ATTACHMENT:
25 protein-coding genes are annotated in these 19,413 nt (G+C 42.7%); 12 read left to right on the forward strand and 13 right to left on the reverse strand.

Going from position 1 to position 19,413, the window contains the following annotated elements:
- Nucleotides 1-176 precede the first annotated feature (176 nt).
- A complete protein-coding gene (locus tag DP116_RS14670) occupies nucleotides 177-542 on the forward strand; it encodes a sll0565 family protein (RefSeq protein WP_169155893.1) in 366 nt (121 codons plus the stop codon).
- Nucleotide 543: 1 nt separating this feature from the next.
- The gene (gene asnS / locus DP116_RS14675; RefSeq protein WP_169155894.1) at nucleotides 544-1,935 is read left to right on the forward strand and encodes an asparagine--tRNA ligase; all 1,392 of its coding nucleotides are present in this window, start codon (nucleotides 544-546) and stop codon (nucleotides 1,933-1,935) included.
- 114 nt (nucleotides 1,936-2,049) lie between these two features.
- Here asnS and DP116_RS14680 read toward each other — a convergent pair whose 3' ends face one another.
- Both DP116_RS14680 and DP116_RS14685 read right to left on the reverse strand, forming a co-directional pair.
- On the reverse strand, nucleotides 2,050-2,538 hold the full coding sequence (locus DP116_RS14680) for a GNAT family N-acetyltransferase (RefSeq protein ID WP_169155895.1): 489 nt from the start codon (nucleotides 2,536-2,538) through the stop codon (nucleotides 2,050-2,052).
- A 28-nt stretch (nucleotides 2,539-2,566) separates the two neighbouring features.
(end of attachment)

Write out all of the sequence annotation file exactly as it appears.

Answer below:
25 protein-coding genes are annotated in these 19,413 nt (G+C 42.7%); 12 read left to right on the forward strand and 13 right to left on the reverse strand.

Going from position 1 to position 19,413, the window contains the following annotated elements:
- Nucleotides 1-176 precede the first annotated feature (176 nt).
- A complete protein-coding gene (locus tag DP116_RS14670) occupies nucleotides 177-542 on the forward strand; it encodes a sll0565 family protein (RefSeq protein WP_169155893.1) in 366 nt (121 codons plus the stop codon).
- Nucleotide 543: 1 nt separating this feature from the next.
- The gene (gene asnS / locus DP116_RS14675; RefSeq protein WP_169155894.1) at nucleotides 544-1,935 is read left to right on the forward strand and encodes an asparagine--tRNA ligase; all 1,392 of its coding nucleotides are present in this window, start codon (nucleotides 544-546) and stop codon (nucleotides 1,933-1,935) included.
- 114 nt (nucleotides 1,936-2,049) lie between these two features.
- Here asnS and DP116_RS14680 read toward each other — a convergent pair whose 3' ends face one another.
- Both DP116_RS14680 and DP116_RS14685 read right to left on the reverse strand, forming a co-directional pair.
- On the reverse strand, nucleotides 2,050-2,538 hold the full coding sequence (locus DP116_RS14680) for a GNAT family N-acetyltransferase (RefSeq protein ID WP_169155895.1): 489 nt from the start codon (nucleotides 2,536-2,538) through the stop codon (nucleotides 2,050-2,052).
- A 28-nt stretch (nucleotides 2,539-2,566) separates the two neighbouring features.